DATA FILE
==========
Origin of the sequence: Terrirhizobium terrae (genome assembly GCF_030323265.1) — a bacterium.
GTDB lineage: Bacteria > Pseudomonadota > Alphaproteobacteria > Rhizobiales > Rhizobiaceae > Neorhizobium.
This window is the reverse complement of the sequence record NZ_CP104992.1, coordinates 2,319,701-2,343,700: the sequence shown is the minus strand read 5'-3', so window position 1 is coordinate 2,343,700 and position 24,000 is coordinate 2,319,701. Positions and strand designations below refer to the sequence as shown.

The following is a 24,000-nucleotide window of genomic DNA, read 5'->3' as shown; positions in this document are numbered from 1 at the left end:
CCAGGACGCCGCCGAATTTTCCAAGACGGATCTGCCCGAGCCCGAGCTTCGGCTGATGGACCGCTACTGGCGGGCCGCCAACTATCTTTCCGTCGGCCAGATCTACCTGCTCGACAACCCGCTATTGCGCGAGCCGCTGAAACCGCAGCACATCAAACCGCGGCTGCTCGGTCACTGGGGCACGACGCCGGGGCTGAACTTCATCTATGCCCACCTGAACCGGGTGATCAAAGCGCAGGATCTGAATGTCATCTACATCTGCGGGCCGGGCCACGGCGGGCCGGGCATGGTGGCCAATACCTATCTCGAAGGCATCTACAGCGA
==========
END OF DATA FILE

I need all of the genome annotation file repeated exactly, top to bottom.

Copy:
Origin of the sequence: Terrirhizobium terrae (genome assembly GCF_030323265.1) — a bacterium.
GTDB lineage: Bacteria > Pseudomonadota > Alphaproteobacteria > Rhizobiales > Rhizobiaceae > Neorhizobium.
This window is the reverse complement of the sequence record NZ_CP104992.1, coordinates 2,319,701-2,343,700: the sequence shown is the minus strand read 5'-3', so window position 1 is coordinate 2,343,700 and position 24,000 is coordinate 2,319,701. Positions and strand designations below refer to the sequence as shown.

The following is a 24,000-nucleotide window of genomic DNA, read 5'->3' as shown; positions in this document are numbered from 1 at the left end:
CCAGGACGCCGCCGAATTTTCCAAGACGGATCTGCCCGAGCCCGAGCTTCGGCTGATGGACCGCTACTGGCGGGCCGCCAACTATCTTTCCGTCGGCCAGATCTACCTGCTCGACAACCCGCTATTGCGCGAGCCGCTGAAACCGCAGCACATCAAACCGCGGCTGCTCGGTCACTGGGGCACGACGCCGGGGCTGAACTTCATCTATGCCCACCTGAACCGGGTGATCAAAGCGCAGGATCTGAATGTCATCTACATCTGCGGGCCGGGCCACGGCGGGCCGGGCATGGTGGCCAATACCTATCTCGAAGGCATCTACAGCGA